Wednesday, July 8, 2009

Legislative Alert! Urge The House to Restore ATE Funding

Congress is moving to the final stages of the legislative process for the Commerce, Justice, Science and Related Agencies appropriations legislation (H.R. 2847), which funds the National Science Foundation and its Advanced Technological Education (ATE) program. The House has passed its version of the bill, which slashes the ATE program by over $29 million, or 57%. This cut would effectively terminate the program, leaving only enough money to fund current grants. The Senate Appropriations Committee has approved its version of the bill, which funds the Administration's request of $64 million for the program, a $12.4 million increase.

The full Senate is expected to act on this legislation soon, after which a conference committee must resolve the differences between the two bills. Please contact your Representatives (phone, fax or email) BY JULY 15 and urge the House to recede to the Senate position and provide $64 million for the ATE program when H.R. 2847 comes before the conference committee. In addition to contacting your Representatives, please send a copy of your letter to House Appropriations Committee Chairman David Obey and House CJS Appropriations Subcommittee Chairman Alan Mollohan and any other member of the Appropriations Committee with whom you have a connection. Committee contact information is available here.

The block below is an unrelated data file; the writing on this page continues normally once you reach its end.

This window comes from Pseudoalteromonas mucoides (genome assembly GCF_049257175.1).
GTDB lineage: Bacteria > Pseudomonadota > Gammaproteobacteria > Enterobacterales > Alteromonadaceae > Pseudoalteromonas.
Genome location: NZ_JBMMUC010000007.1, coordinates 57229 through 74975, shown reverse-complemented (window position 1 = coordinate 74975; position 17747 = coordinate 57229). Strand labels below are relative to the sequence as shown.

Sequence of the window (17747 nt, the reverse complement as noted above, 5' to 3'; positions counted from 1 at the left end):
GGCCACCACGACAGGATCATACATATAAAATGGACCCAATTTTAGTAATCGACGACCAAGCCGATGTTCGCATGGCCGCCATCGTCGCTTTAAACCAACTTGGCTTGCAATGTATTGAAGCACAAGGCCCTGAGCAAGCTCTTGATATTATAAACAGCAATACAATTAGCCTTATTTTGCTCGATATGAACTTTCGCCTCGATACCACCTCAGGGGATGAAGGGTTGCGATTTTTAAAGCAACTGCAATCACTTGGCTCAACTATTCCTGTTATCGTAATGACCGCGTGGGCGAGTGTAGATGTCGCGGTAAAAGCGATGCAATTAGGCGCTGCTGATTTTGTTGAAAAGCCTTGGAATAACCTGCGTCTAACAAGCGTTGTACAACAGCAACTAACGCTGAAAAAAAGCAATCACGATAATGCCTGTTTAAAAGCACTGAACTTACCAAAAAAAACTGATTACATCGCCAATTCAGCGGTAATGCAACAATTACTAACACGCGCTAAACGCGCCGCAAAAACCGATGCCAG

Key talking points in support of the program include:

  • The ATE program focuses on technician education, an often overlooked but vital aspect of the science, technology, engineering and mathematics (STEM) workforce. ATE programs provide students with the core STEM knowledge and technical expertise they need to succeed. ATE program graduates staff government labs and provide cutting-edge industries with the skilled workers they need.
  • ATE projects and regional and national centers educate students, develop curricula, and provide faculty professional development in such areas as biotechnology, renewable energy, nanotechnology and advanced manufacturing.
  • The ATE program is the main link between community colleges and the NSF. Without it, NSF support for institutions that educate nearly half of all undergraduates would be severely diminished.
  • If you are a current or past ATE grantee, tell your representative about the project and its impact on your campus.

Click here for assistance in identifying and contacting your congressional representatives. Please see AACC's letter to the House for further assistance.